Teachers, students, parents, administrators and elected officials came together at Revere High School last Wednesday night to show unified support for the state’s Education PROMISE Act–a piece of legislation that calls for ending the generations-long under-funding of local public schools.
“We are all here because there is a lot of money that Revere is currently not receiving (under the outdated funding formula),” said Garfield Elementary School Teacher Francesca DiPanifilo. “I work as a teacher in the newcomer’s classroom that is made up of students that very recently arrived to the United States. I have 21 wonderful students but at the Garfield we have 732 students. Out of those students 74.9 percent have English as their second language. There is another 40 students that are English language learners. We only have one Spanish translator for all these students. We only have one Arabic translator for all these students. So you can imagine how frustrating parent teacher conferences are.”
DiPanifilo said due to lack of level funding and the inability to pay for more resources like hiring additional translators so teachers, students and parents can all communicate with ease the school has to share a translator.
“So if we need to have a conference with a student and a family that does not speak English we have to fill out a request form informing our administrators that we need translation,” said DiPanifilo. “However, we are not guaranteed a translator. I had one parent, due to the lack of a translator, apologize to me profusely because she did not speak English and that simply is not right.”
The legislation filed by State Sen. Sonia Chang-Diaz (D-Jamaica Plain) would recalculate the cost to educate each student in public school districts known as the ‘foundation budget’. This recalculation could pour millions of dollars into schools over the next several years.
Because the state has not updated its education funding formula since 1993 to reflect districts’ real health insurance and special education costs, the amount of aid being provided to cover those costs is too small. To compensate, many districts like Revere end up using money that would otherwise have supported core education programs—including Regular Ed. Teachers, Materials & Technology, and Professional Development. This also results in dramatic cuts in other areas of education.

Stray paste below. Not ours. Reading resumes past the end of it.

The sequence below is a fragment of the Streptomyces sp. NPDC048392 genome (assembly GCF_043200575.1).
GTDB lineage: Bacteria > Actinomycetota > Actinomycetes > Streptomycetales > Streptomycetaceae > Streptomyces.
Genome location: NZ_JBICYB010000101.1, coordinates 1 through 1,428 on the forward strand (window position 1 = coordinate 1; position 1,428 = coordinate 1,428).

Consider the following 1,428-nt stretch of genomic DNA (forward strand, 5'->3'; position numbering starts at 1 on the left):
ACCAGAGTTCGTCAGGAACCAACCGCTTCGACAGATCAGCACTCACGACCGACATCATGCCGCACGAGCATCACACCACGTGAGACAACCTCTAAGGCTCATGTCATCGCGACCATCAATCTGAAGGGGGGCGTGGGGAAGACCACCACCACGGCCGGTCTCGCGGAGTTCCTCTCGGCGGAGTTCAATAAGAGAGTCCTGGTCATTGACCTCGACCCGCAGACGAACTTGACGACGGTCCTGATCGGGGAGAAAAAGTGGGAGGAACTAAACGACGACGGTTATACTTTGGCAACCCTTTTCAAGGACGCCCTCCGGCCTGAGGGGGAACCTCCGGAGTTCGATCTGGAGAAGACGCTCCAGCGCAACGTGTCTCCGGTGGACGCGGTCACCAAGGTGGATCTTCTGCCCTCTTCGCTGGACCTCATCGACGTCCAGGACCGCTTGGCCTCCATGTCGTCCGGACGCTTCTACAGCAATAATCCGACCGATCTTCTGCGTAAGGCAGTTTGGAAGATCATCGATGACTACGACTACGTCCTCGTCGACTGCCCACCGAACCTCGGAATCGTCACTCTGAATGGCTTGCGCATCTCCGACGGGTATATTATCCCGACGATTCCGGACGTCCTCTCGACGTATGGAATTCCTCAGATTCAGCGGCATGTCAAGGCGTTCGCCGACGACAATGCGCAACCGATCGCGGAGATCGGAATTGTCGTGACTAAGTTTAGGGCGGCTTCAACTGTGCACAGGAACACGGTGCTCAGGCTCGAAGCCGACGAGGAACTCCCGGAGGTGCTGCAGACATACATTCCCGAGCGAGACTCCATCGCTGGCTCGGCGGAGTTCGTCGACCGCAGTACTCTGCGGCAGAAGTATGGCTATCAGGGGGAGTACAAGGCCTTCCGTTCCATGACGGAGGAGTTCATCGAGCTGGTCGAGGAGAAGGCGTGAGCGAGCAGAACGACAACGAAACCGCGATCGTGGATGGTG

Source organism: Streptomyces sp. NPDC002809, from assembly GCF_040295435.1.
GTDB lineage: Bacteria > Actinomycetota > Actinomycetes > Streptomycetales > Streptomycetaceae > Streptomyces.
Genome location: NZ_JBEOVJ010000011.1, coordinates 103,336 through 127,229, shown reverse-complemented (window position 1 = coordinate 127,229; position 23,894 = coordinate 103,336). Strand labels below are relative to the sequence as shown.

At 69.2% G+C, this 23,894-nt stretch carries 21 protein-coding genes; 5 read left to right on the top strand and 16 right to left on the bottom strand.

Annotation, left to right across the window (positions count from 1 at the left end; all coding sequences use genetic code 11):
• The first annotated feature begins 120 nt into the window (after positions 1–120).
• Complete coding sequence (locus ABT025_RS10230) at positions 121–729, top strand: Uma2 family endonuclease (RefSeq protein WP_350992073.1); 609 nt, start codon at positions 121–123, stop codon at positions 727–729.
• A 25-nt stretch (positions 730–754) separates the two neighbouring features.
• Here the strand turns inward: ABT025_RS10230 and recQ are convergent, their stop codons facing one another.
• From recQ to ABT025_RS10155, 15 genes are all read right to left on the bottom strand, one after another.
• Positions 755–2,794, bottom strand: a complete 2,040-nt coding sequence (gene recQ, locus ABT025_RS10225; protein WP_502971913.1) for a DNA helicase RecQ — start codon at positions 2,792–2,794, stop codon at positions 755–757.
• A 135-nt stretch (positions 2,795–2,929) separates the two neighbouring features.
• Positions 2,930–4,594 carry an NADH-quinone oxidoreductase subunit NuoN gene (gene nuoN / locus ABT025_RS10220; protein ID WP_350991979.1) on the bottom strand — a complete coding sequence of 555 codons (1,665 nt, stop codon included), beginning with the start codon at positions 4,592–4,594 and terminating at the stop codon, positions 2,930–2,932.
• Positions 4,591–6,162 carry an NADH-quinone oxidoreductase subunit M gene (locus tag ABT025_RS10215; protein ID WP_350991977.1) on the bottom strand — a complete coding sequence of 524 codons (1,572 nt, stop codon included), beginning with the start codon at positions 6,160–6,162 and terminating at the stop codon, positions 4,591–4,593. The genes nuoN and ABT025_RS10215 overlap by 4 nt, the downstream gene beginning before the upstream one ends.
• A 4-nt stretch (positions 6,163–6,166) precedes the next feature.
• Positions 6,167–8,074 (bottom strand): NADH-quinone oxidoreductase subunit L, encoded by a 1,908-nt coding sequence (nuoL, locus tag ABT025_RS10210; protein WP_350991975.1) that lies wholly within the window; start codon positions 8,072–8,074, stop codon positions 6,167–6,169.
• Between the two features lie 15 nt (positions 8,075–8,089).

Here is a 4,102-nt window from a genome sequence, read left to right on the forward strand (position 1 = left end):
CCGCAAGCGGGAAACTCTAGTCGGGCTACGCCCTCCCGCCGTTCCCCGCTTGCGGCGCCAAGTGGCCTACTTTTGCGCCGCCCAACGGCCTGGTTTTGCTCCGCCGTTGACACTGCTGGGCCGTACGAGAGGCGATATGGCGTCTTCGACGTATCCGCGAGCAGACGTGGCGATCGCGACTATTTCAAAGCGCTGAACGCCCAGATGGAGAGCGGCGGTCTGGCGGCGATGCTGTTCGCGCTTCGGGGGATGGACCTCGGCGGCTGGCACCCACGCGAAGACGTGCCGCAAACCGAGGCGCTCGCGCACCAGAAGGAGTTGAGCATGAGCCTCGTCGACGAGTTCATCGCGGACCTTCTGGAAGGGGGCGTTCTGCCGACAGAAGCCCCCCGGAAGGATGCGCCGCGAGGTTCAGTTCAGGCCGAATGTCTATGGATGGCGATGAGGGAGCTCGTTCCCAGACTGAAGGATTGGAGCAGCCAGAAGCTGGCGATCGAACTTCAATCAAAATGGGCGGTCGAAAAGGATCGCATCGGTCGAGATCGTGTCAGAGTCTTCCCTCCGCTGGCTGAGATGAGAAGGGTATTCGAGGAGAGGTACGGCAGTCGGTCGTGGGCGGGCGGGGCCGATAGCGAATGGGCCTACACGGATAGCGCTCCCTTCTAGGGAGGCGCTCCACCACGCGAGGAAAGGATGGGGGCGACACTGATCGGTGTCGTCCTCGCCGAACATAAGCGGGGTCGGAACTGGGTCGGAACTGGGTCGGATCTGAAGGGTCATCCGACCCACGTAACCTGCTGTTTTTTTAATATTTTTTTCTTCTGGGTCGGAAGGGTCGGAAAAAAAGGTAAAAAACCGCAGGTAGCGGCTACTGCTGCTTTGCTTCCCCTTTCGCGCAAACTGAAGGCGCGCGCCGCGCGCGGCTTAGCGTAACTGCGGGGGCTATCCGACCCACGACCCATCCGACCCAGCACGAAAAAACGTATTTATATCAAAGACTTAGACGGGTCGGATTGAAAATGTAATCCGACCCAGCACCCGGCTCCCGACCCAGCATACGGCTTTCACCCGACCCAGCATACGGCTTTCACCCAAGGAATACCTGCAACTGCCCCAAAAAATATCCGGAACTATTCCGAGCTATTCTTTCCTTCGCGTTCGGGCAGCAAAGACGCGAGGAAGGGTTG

The legislation reforms state education funding by fully implementing the Foundation Budget Review Commission (FBRC) recommendations and addressing the underlying inequities within the Commonwealth’s education funding formulas, like Chapter 70. As a result of the bill, foundation budgets statewide will better reflect the true cost of educating students, and there will be a renewed partnership between the state and all districts in funding those foundation budgets.
Revere Youth in Action Organizer and Revere High School junior Ayat Zakaria said at last week’s meeting that if schools do not have the resources they need to help students do well the it becomes harder to motivate students.
“Without important resources like books, computers, more teachers, after school programs, sport and clubs how will these students be driven to succeed?” asked Zakaria last week. “This is why our schools need fair and full funding. Having fully funded schools would have a great effect on Revere schools by creating smaller class sizes and newer building that reflect the amazing students and teachers we have here. This is why we need to support Promise Act because we need to truly fund our schools.”
Sen. Joseph Boncore, who attended last week’s forum at Revere High said he was in favor of the Promise Act.
“This issue is so important,” said Boncore. “This is not just a problem in Revere but across the state. We have severe funding issues in our schools and students are suffering. New students to our communities are not getting the help they need. Special Education students are failing to get the help they need. Really every student is failing to get the support they need to succeed.”
Boncore said while the outdated funding system did a good job at the time by educating students with level funding in the classrooms–as years went on it became obvious the formula was not doing a good job funding complicated components within school districts like special education, ELL, and low-income students.
“To fully fund the Promise Act this is going to cost the state $1 billion,” said Boncore. “So as you engage elected officials and others you will hear that the state is in tough fiscal times with the rising cost of health insurance in the state, the affordable housing crisis and the other needs across the Commonwealth. You are also going to get the response, “How can we spend a billion dollars on the Promise Act”. But I say before you today how can we not!”.